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Discussion Starter #1
Some pretty neat stuff selling and I haven't seen anything go begging yet......looks like there is still plenty of money out there for collectible guns!
 

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Discussion Starter #3 (Edited)
I bid $15K on a Ithaca Double and got squashed like a bug. There is still money out there.
I've bid on a few colts and some winchesters and nada....nothing.....zilch.....hahaha....but I did get within $250 of an engraved 1894 Marlin but I make my plans before I get carried away and just don't cross the line I draw.
 

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Oh how I long for the days a few years ago when I could buy guns on Proxibid and sell them for profit on Gunbroker. Nowadays Proxibid is for Collectors only or LONG term investors, everything sells for hundreds or in some cases thousands more than I could ever dream of selling them for on Gunbroker!
 

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Discussion Starter #5
Oh how I long for the days a few years ago when I could buy guns on Proxibid and sell them for profit on Gunbroker. Nowadays Proxibid is for Collectors only or LONG term investors, everything sells for hundreds or in some cases thousands more than I could ever dream of selling them for on Gunbroker!
I've been out of the mainstream market for quite a while and things have certainly increased in price.....the 18% buyer's premium doesn't help much either.

I've got my eye on one engraved gun and I'm going to throw my money at it but I'm figuring I'm going to be trampled.....:)
 

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Meaning no disrespect, when you buy at retail (the going price, gunbroker, private sales) and sell at inflated values (for profit) you drive the prices ever higher to a point when most can no longer afford to purchase (fewer potential buyers). Short term gain, long term pain. The bubble will burst, or maybe just lose air slowly, but it will subside.
 

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I'm a gun dealer, I don't buy at retail. I'm saying several years ago I could buy on Proxi for BELOW retail and sell AT retail. But thanks for showing me the light, I will discontinue my profiting ways.
 

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Meaning no disrespect, when you buy at retail (the going price, gunbroker, private sales) and sell at inflated values (for profit) you drive the prices ever higher to a point when most can no longer afford to purchase (fewer potential buyers). Short term gain, long term pain. The bubble will burst, or maybe just lose air slowly, but it will subside.
No disrespect taken, but unless the government is involved and forcing people to buy and sell at a certain price the free market will determine what value an item has. There can only be a transaction unless you have both a willing seller and a willing buyer.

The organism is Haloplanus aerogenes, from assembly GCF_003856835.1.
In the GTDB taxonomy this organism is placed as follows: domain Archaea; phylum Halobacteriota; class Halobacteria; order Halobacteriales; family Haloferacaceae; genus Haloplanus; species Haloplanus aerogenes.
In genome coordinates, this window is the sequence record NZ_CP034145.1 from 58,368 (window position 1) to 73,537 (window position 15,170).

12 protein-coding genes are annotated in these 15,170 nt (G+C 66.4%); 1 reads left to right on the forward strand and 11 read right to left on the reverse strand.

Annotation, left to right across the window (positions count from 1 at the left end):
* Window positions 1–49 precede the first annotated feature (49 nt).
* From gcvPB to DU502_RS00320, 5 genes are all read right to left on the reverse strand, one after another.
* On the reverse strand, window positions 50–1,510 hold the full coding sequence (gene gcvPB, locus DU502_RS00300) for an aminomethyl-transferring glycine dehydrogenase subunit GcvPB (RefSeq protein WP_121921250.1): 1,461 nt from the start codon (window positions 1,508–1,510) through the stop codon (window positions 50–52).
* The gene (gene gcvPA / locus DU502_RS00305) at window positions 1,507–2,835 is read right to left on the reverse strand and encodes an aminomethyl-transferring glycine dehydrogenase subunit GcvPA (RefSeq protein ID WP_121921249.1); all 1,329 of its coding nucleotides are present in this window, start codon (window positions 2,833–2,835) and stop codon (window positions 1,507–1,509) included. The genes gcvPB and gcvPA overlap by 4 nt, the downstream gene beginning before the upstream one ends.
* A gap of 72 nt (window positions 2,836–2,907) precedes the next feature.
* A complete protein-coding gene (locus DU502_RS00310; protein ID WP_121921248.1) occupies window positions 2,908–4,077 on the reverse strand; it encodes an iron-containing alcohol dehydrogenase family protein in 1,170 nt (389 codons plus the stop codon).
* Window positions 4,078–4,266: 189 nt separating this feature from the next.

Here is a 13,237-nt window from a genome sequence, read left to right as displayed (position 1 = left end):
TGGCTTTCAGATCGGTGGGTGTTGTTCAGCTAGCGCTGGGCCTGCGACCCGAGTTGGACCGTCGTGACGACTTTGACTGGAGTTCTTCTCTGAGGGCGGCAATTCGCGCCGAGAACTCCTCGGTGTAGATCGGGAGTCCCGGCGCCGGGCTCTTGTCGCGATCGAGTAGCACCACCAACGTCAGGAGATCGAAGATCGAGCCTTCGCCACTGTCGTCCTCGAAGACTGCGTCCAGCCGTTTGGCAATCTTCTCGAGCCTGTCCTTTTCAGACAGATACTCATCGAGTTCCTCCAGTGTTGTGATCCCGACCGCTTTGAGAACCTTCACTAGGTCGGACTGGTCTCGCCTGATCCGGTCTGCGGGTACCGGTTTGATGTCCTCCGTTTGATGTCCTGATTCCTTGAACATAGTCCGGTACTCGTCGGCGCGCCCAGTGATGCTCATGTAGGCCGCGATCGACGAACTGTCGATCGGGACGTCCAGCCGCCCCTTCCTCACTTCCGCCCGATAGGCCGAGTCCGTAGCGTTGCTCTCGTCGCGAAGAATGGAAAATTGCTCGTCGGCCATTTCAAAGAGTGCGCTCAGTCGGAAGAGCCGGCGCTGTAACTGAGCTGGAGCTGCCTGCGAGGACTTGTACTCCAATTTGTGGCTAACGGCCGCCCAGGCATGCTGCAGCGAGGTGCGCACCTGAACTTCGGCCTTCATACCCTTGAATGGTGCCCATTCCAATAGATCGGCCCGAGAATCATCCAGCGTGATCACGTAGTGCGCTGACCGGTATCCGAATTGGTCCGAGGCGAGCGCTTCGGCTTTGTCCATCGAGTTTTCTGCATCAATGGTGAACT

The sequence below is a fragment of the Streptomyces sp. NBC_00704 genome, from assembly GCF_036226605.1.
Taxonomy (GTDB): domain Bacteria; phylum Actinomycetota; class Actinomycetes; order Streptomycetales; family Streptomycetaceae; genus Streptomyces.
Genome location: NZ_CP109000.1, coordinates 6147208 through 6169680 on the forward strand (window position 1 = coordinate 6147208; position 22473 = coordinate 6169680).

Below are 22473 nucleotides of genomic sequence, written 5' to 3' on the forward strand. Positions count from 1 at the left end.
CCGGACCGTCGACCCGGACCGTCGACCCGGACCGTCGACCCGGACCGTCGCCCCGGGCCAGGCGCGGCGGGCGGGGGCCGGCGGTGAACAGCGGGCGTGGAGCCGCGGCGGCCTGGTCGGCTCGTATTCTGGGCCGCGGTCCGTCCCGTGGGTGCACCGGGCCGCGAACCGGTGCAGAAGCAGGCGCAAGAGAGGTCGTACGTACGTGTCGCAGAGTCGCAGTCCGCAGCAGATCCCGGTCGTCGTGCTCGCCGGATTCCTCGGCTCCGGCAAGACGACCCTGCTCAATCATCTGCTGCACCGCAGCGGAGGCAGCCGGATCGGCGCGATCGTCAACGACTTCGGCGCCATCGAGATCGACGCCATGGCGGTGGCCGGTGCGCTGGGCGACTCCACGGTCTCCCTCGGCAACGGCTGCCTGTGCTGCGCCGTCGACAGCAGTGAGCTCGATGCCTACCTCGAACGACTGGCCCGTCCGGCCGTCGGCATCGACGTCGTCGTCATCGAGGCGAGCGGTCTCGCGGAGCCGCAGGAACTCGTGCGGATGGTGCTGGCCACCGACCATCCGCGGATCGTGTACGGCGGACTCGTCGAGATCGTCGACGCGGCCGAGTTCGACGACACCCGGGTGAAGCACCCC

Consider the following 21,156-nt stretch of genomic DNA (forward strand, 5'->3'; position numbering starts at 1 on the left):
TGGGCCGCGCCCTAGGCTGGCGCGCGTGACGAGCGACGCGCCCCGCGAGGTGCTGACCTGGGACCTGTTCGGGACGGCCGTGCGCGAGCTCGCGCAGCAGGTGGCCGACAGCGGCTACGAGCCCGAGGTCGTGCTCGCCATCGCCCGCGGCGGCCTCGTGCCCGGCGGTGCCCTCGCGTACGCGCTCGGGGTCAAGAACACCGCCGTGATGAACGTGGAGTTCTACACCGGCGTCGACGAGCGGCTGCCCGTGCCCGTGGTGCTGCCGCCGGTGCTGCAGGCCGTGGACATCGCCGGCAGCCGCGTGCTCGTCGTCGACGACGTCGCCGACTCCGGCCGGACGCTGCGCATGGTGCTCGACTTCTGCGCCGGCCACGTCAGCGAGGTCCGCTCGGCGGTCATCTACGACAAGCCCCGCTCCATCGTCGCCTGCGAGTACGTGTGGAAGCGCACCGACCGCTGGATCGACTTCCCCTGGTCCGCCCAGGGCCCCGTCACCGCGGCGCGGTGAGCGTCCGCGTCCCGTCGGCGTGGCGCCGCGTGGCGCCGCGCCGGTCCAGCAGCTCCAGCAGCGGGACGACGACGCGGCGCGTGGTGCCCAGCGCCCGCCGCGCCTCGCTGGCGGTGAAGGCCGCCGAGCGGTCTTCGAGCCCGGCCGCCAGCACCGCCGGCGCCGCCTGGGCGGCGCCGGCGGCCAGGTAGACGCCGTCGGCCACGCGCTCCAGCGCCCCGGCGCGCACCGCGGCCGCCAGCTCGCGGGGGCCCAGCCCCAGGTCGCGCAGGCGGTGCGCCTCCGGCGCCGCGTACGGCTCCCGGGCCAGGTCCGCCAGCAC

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Keystone, I pray that you continue to profit. It means the economy is improving. It means you are doing well. It means my son's inheritance/Colt collection is growing. It means your customers are doing well. But at some point people can no longer afford/justify the prices. Handguns/Colt's are a commodity.......They are subject to the same ups and downs as any other commodity. All emotions aside.
 

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Please provide an example of a collectible firearms that USED to be highly collectible but everyone has turned their backs on because of price and are now not selling or are worth less than before the burst, be it slow or not.
 

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At no point did I say the bubble had burst. What I posited was that at some point the bubble would burst. Commodities are just that. Something bargained for on the open market. Now your job as a dealer is to determine when that commodity is valued high or low. I am not a dealer. My collection is just that, my collection. I shoot it, I caress it. It does not make me money. It has no value until sold. That will be my son's dilema.....
 

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I am a dealer. I buy and sell guns for profit. This is entirely proper and also good for the economy. Having said that, High Standard Target Pistols, such as Trophy, Olympics, Victors, 10-x's ect. went way high, way quick about 20 years ago. Then the bubble burst and they fell back. Now they are coming back again, but not to where they were then, yet. Another example is Winchester rifles. Certain models made in the last 15 years. After Winchester closed, those guns skyrocketed. Now they have fallen back a bit.
 

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Custom Knives have fallen the way of the budget; but that still doesn't mean I will change my buying/selling pattern of buy low, sell high. If I can not make any money from a knife sale I need to get out of the business...

Right now it is a buyer's market, those with the money can afford to buy the best, for a premium. What I look for (dealwise) are the buy high, sell low collectors, those who have to have something and 2 weeks later are selling it to finance (usually at a loss) their next whim...
 

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Discussion Starter #20
In the auction I was looking at lot#688 a colt 1911 navy sn561. Does anyone know what it sold for? Thanks
It went for $14,500
 
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